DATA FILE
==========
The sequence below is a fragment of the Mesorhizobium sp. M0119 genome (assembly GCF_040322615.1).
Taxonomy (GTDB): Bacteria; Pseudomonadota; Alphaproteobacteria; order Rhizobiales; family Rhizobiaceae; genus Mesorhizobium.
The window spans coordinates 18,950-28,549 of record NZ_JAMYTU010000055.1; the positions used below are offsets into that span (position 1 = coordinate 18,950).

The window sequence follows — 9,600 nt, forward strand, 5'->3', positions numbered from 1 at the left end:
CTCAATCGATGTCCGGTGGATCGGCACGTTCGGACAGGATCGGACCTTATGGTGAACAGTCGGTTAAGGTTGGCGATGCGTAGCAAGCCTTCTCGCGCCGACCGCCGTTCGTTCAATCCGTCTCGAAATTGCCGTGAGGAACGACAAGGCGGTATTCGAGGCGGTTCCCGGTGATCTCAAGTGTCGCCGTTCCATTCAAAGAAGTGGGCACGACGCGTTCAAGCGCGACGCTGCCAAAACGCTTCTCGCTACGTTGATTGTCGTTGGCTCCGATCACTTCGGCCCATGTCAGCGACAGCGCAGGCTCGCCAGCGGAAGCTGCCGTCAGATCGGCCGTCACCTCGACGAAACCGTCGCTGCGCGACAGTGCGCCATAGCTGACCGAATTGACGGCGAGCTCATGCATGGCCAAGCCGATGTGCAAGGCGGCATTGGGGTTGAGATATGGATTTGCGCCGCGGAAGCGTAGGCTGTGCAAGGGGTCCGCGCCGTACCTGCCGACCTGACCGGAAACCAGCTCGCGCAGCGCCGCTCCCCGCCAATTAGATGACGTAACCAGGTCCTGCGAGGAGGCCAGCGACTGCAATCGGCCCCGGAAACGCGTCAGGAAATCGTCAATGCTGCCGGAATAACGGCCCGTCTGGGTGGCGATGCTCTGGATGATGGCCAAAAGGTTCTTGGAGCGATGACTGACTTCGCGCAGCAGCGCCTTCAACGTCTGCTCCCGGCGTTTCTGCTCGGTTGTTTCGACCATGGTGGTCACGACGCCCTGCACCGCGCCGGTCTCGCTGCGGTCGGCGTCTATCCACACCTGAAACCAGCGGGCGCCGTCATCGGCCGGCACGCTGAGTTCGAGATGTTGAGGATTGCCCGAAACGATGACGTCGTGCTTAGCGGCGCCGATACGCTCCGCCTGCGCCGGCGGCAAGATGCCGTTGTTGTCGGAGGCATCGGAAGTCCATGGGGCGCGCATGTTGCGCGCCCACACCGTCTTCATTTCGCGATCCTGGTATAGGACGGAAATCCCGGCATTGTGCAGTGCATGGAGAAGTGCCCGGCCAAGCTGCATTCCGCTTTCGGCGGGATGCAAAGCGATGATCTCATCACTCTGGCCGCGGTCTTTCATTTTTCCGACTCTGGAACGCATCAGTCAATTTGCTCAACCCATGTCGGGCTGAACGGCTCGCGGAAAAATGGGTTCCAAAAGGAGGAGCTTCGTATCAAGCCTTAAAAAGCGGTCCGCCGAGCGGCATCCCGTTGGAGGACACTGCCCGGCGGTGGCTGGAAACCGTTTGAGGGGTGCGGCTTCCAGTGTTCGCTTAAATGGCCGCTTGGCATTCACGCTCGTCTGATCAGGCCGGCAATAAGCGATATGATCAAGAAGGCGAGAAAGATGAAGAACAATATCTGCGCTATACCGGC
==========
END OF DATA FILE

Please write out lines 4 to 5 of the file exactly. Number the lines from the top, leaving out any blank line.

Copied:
The window sequence follows — 9,600 nt, forward strand, 5'->3', positions numbered from 1 at the left end:
CTCAATCGATGTCCGGTGGATCGGCACGTTCGGACAGGATCGGACCTTATGGTGAACAGTCGGTTAAGGTTGGCGATGCGTAGCAAGCCTTCTCGCGCCGACCGCCGTTCGTTCAATCCGTCTCGAAATTGCCGTGAGGAACGACAAGGCGGTATTCGAGGCGGTTCCCGGTGATCTCAAGTGTCGCCGTTCCATTCAAAGAAGTGGGCACGACGCGTTCAAGCGCGACGCTGCCAAAACGCTTCTCGCTACGTTGATTGTCGTTGGCTCCGATCACTTCGGCCCATGTCAGCGACAGCGCAGGCTCGCCAGCGGAAGCTGCCGTCAGATCGGCCGTCACCTCGACGAAACCGTCGCTGCGCGACAGTGCGCCATAGCTGACCGAATTGACGGCGAGCTCATGCATGGCCAAGCCGATGTGCAAGGCGGCATTGGGGTTGAGATATGGATTTGCGCCGCGGAAGCGTAGGCTGTGCAAGGGGTCCGCGCCGTACCTGCCGACCTGACCGGAAACCAGCTCGCGCAGCGCCGCTCCCCGCCAATTAGATGACGTAACCAGGTCCTGCGAGGAGGCCAGCGACTGCAATCGGCCCCGGAAACGCGTCAGGAAATCGTCAATGCTGCCGGAATAACGGCCCGTCTGGGTGGCGATGCTCTGGATGATGGCCAAAAGGTTCTTGGAGCGATGACTGACTTCGCGCAGCAGCGCCTTCAACGTCTGCTCCCGGCGTTTCTGCTCGGTTGTTTCGACCATGGTGGTCACGACGCCCTGCACCGCGCCGGTCTCGCTGCGGTCGGCGTCTATCCACACCTGAAACCAGCGGGCGCCGTCATCGGCCGGCACGCTGAGTTCGAGATGTTGAGGATTGCCCGAAACGATGACGTCGTGCTTAGCGGCGCCGATACGCTCCGCCTGCGCCGGCGGCAAGATGCCGTTGTTGTCGGAGGCATCGGAAGTCCATGGGGCGCGCATGTTGCGCGCCCACACCGTCTTCATTTCGCGATCCTGGTATAGGACGGAAATCCCGGCATTGTGCAGTGCATGGAGAAGTGCCCGGCCAAGCTGCATTCCGCTTTCGGCGGGATGCAAAGCGATGATCTCATCACTCTGGCCGCGGTCTTTCATTTTTCCGACTCTGGAACGCATCAGTCAATTTGCTCAACCCATGTCGGGCTGAACGGCTCGCGGAAAAATGGGTTCCAAAAGGAGGAGCTTCGTATCAAGCCTTAAAAAGCGGTCCGCCGAGCGGCATCCCGTTGGAGGACACTGCCCGGCGGTGGCTGGAAACCGTTTGAGGGGTGCGGCTTCCAGTGTTCGCTTAAATGGCCGCTTGGCATTCACGCTCGTCTGATCAGGCCGGCAATAAGCGATATGATCAAGAAGGCGAGAAAGATGAAGAACAATATCTGCGCTATACCGGC